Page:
Ten years of photographer Zanele Muholi’s ‘Faces and Phases’

Photo series participant, Lerato Dumse through her phases. Photo: Olwethu Boso

Photo series participant, Lerato Dumse through her phases.                               Photo: Olwethu Boso

Visual artist and photographer Zanele Muholi’s new exhibition, Faces and Phases, centered around queer bodies opened on Thursday at the Stevenson Gallery in Johannesburg.

The exhibition opening comes two days after South Africa marked a decade since the introduction of the Civil Union Bill in the National Assembly. The bill legalised same-sex marriage and civil partnership throughout South Africa.

“It feels like I’m a part of something great, part of history even though at the time I didn’t know it would be this big,” said Shirley Ndaba, a participant who has been documented by Muholi over the past ten years as part of the Faces and Phases project.

Muholi admitted that working on a series of this magnitude can be emotionally and physically exhausting but is humbled by the participants as they have taken risks with this project. Some come from oppressive African countries when it comes to gender and sexual rights and have dedicated their faces and time to the series.

The internationally-award winning photographer is currently focused in producing follow-up photos of her participants as they encounter the new phases and progress in their lives.

Muholi marks the course of each of her participants’ growth by exhibiting the initial portraits alongside those recently taken, allowing for a continuation in the storytelling of her participants – as she refers to them – lives and journeys. The photographs feel confrontational, the subjects stare into the eyes of the viewer as though to ask, “why are you looking at me?”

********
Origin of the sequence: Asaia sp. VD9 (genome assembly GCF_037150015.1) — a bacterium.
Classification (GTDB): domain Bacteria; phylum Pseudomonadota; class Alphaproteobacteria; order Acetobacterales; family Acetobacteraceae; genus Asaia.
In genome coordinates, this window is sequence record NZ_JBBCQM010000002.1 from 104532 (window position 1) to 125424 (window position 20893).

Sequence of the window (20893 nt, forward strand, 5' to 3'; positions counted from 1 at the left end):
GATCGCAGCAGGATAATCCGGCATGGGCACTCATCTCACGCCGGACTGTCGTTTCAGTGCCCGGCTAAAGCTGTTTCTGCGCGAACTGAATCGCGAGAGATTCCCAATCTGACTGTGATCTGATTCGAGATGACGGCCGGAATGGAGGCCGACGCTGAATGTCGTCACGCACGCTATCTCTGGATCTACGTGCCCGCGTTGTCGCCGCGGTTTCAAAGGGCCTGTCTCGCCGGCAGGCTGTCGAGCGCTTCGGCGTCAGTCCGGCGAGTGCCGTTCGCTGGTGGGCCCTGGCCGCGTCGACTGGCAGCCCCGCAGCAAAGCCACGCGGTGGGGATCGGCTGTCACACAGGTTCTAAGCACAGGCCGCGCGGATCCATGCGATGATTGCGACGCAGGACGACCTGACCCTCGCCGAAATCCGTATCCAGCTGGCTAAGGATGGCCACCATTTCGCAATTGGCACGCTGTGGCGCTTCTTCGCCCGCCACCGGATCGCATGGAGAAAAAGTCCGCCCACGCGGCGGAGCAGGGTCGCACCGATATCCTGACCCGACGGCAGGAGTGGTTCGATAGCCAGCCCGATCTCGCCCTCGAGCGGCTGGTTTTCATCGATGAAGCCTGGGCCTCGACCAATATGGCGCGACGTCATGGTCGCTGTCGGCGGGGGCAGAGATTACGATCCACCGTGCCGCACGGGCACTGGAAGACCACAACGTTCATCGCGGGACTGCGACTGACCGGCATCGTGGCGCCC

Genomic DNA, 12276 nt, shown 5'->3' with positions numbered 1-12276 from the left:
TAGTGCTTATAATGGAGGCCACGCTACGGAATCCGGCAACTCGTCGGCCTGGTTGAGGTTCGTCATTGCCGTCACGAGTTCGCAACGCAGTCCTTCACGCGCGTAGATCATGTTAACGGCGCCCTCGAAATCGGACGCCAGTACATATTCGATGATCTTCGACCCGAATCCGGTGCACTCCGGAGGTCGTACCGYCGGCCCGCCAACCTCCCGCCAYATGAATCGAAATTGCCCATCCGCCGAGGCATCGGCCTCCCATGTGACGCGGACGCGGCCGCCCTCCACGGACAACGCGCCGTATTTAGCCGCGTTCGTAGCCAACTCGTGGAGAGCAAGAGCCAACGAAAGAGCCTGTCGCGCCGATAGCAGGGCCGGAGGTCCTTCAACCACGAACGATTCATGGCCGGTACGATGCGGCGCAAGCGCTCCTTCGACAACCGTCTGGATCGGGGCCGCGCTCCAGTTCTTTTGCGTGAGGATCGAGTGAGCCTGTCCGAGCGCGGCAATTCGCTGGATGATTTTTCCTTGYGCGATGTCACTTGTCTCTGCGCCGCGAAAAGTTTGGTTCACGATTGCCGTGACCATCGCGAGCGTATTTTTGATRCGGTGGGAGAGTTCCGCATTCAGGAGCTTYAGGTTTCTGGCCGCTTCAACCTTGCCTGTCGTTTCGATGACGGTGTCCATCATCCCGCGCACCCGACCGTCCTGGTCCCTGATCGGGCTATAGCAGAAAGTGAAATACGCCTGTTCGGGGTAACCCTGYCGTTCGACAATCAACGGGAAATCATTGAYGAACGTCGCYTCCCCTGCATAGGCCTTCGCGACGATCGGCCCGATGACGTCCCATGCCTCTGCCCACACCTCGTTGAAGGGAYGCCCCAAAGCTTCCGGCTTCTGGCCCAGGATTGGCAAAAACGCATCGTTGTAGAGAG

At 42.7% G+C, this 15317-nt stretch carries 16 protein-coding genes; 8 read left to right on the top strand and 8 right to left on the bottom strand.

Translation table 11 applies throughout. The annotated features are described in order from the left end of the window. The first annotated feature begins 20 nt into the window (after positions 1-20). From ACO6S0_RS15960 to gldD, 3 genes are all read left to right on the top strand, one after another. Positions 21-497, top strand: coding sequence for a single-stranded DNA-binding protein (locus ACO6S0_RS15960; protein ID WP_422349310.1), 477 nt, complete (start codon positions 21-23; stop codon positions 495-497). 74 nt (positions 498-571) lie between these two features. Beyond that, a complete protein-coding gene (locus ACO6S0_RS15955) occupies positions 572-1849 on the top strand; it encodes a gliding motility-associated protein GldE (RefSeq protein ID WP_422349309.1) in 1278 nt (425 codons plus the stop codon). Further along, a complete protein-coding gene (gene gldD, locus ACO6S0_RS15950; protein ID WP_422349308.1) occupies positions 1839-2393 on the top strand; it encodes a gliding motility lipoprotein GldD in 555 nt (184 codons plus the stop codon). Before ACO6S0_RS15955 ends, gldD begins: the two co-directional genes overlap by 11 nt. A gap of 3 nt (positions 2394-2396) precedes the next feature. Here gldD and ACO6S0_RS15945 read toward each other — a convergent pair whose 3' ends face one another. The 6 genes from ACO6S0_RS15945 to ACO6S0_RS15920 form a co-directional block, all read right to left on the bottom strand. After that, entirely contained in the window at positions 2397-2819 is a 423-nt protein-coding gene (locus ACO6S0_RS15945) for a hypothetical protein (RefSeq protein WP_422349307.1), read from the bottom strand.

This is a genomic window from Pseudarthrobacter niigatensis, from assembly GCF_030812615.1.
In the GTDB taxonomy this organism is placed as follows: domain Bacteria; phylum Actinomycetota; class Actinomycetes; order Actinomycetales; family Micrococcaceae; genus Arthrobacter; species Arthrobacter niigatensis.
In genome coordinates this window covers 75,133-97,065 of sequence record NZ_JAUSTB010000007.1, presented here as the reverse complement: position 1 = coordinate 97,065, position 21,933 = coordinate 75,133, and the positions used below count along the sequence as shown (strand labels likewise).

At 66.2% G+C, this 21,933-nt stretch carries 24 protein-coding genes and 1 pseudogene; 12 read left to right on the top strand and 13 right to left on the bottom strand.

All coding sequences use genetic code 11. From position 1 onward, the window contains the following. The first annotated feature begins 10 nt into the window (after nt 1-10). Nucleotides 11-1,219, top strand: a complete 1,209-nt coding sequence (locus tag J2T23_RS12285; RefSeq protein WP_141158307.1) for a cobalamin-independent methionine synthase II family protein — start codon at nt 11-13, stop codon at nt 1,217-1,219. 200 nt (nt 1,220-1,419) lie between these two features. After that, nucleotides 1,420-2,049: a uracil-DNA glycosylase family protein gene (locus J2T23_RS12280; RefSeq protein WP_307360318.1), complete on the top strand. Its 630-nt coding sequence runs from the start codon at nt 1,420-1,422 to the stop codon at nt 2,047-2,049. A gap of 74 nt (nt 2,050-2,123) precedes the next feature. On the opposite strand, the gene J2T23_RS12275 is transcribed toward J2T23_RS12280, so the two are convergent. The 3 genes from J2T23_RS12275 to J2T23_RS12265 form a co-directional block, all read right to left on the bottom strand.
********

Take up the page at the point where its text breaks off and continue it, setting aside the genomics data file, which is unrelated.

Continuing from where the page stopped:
“‘Faces’ express the person, and ‘Phases’ signify the transition from one stage of sexuality or gender expression and experience to another. ‘Faces’ is also about the face-to-face confrontation between myself as the photographer/activist and the many lesbians, women and transwomen and transmen I have interacted with from different places,” said Muholi.

Queer rugby a gay time

QUEER AS FUN: Wham! members enjoy a day of social rugby at Wits.     Photo: Provided

QUEER AS FUN: Wham! members enjoy a day of social rugby at Wits. Photo: Provided

WHAM! A queer social rugby club based at Wits was started this year by Witsie Gabriel Khan and a group of his friends.

“I love rugby and I love the queers, it was the natural thing to do!” said Khan, who works for the Gay and Lesbian Archives (GALA).

Wham! is made up of Wits students, some ex-Witsies as well as people who are linked to Activate, the Lesbian, Gay, Bisexual, Transsexual and Intersexual student society (LGBTI), as well as other GALA members.

“Wham! is about creating a healthy social space for queer people to meet and make friends, outside the usual scene of bars and clubs.”

“Although we have other queers who heard about rugby, and decided to join in as well, Activate has been great in supporting this initiative,” said Kahn. Khan said Wham! members come together every Saturday and play a game of rugby, usually followed by a drink and the vibe is “usually quite chilled.”

“There aren’t many safe spaces for queers to meet socially, and I thought sport is a healthy way to get out there and have a good time.”

Although Wham! started as a social game, the team are looking to become more competitive and hope to play against other teams such as the Cape Town based queer rugby team, Blight Rugby club. “We’d be keen to play against other Wits teams, just for the fun of it!” said Khan.

Anyone can join in the fun and players don’t necessarily need to be queer.

“We don’t discriminate against straight people. It’s mostly about having a good time and it’s also a great way to get fitter,” said Khan.

Khan said anyone who is interested can join the team on Saturday, even if it’s just to watch and support. Khan said Wham! has a Facebook page with information on practices and events.